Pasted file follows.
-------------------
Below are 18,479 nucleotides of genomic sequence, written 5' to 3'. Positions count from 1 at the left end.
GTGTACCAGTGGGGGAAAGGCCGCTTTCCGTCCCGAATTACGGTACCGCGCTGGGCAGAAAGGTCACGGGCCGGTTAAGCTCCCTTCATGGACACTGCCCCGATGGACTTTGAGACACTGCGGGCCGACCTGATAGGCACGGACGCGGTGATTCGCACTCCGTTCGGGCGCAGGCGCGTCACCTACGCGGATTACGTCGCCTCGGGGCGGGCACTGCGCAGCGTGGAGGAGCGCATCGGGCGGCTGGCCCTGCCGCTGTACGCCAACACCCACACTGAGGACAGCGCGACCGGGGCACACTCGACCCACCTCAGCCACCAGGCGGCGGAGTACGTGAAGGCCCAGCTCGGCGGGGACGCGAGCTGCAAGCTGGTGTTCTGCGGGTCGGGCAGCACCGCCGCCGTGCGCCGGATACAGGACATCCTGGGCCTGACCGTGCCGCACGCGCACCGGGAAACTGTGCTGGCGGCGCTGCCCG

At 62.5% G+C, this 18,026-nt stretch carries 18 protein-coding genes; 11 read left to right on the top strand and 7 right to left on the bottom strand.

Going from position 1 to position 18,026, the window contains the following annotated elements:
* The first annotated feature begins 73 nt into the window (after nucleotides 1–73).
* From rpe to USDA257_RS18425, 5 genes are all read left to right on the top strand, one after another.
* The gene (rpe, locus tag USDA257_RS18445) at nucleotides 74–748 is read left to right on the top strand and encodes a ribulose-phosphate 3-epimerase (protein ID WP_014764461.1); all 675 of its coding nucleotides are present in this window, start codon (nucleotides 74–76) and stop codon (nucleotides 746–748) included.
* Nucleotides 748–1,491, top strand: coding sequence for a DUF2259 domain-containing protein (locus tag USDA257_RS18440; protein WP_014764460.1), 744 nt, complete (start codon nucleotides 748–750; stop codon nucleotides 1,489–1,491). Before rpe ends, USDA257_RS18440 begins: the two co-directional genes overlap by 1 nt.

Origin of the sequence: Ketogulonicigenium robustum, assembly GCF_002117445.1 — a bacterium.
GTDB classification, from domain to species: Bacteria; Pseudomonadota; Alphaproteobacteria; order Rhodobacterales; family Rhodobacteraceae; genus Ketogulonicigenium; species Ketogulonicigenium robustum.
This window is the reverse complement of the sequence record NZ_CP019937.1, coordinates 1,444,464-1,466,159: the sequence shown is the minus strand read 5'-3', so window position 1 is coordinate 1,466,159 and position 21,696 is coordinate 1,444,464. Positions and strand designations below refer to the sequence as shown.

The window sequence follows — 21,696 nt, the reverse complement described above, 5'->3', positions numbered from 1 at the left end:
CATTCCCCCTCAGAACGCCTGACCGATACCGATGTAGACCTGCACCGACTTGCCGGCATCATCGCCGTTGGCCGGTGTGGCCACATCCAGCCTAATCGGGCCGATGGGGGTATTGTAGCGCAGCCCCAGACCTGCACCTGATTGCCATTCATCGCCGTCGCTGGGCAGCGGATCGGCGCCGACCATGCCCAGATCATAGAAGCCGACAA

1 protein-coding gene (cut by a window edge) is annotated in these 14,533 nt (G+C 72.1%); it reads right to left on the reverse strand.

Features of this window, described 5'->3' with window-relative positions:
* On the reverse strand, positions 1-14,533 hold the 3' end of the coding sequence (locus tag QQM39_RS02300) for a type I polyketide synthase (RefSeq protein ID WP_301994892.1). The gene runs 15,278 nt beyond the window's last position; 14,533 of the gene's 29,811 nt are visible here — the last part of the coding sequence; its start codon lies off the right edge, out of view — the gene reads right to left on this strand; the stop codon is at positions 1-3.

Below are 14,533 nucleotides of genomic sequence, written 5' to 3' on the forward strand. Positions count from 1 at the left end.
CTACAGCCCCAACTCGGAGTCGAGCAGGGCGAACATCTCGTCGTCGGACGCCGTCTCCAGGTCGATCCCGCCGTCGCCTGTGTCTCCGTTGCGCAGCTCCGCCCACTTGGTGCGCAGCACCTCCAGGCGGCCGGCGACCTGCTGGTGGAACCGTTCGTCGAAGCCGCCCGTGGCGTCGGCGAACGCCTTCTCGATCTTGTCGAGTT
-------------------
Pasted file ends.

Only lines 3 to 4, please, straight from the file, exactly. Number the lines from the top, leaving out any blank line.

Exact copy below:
At 62.5% G+C, this 18,026-nt stretch carries 18 protein-coding genes; 11 read left to right on the top strand and 7 right to left on the bottom strand.

Going from position 1 to position 18,026, the window contains the following annotated elements: